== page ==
Coronavirus hotspot in northern Alberta gets exemption from mandatory masking in schools

The only school board in Alberta to take advantage of a last minute rule change that permitted schools to operate without mandatory masks is located in the heart of a COVID-19 hotspot. 

The Fort Vermillion School District (FVSD) in northwest Alberta published their relaunch plan on Sept. 7 and in it there are six schools, all in the communities of La Crete and Buffalo Head Prairie, where masks are not mandatory. 

These schools are located in MacKenzie County, a region which has the second highest per capita rate of COVID-19 infections in the province. And in the town of La Crete, population 1860, where there are multiple active COVID-19 outbreaks listed according to Alberta Health Services, La Crete Continuing Care Centre, Heimstaed Seniors Lodge and an entry simply described as “family gatherings” are all listed as active outbreaks. 

Pictured above: Alberta's COVID-19 map as of Thursday, September 2020, highlighting the high case rate in Mackenzie County

Dr. Deena Hinshaw mentioned this school district by name in her Sept. 8 press conference and discussed the measures in place that allowed her to approve their plan. 

“We are allowing schools to implement enhanced physical distancing measures as an alternative to mandatory masking if a school can make sure that two metres is maintained at all times outside of seated class instruction,” said Hinshaw on Sept. 8.

The measures that are being implemented by the Fort Vermillion School District include cohorting, allowing only one cohort in a hallway at a time, staggering class transitions, shutting down common spaces and eliminating school transition times.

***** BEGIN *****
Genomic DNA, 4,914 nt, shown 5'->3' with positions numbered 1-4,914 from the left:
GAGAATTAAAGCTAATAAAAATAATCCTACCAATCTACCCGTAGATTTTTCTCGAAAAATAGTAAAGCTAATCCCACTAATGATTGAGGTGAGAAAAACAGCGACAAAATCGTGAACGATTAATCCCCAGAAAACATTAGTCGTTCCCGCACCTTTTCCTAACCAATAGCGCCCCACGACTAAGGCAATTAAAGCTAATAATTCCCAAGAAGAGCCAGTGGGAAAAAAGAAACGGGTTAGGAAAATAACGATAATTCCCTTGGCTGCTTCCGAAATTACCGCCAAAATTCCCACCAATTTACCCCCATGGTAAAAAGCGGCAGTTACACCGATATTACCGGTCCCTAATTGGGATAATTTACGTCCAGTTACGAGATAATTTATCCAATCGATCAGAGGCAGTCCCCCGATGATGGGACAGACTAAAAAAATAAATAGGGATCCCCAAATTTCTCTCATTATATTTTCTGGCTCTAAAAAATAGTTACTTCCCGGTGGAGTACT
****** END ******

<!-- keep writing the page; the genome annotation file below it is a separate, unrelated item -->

Hinshaw’s approval of FVSD’s plan means that students at those particular six schools won’t have to wear masks on buses or in hallways. Mike McMann, the superintendent of Fort Vermillion School Division describes it as every class essentially being a one-room schoolhouse. 

“I believe our plan goes above and beyond,” said McMann. “I think you will see more plans similar to this one but we were the first one.” 

The FVSD has already had a staff member who tested positive for COVID-19 at one of their schools. 

Order 33, the controversial public health order signed only a few days before the relaunch of schools, is the rationale behind FVSD’s exemption from masking requirements. Dr. Hinshaw argued in a press release shortly after the introduction of the order that the exemption option had been provincial policy for months, but that had not been the impression of parents and teachers. The president of the Alberta Teacher’s Association, Jason Schilling was “stunned by this reversal” and tweeted out “This goes against everything we’ve been told for months.” 

Wing Li, communications director with public education advocacy group Support our Students Alberta, argues that the protocols around masking and physical distancing from the government need to be improved. 

“The messaging around masking has been chaotic and confusing, and even more so now if individual schools can just be exempt from masking altogether. This inconsistency is dangerous. The measures the schools provided attempting to justify the masking lift do not truly acknowledge the real day to day movements of students and staff in and out of common spaces and class rooms,” said Li. 

“The key is accepting the reality that physical distancing cannot be maintained exactly 100% of the time in confined hallways with large crowds of students. Indoor masking in common places is a strategy to supplement when these lapses occur.”

Support Our Students Alberta is maintaining a tracker for every instance when a school has had to notify parents of a confirmed COVID-19 infection among staff or students. Li is concerned about the harm being done to the public education system. “One has to wonder how far the government is willing to go to make public schools increasingly unsafe in this pandemic to undermine the public education system.”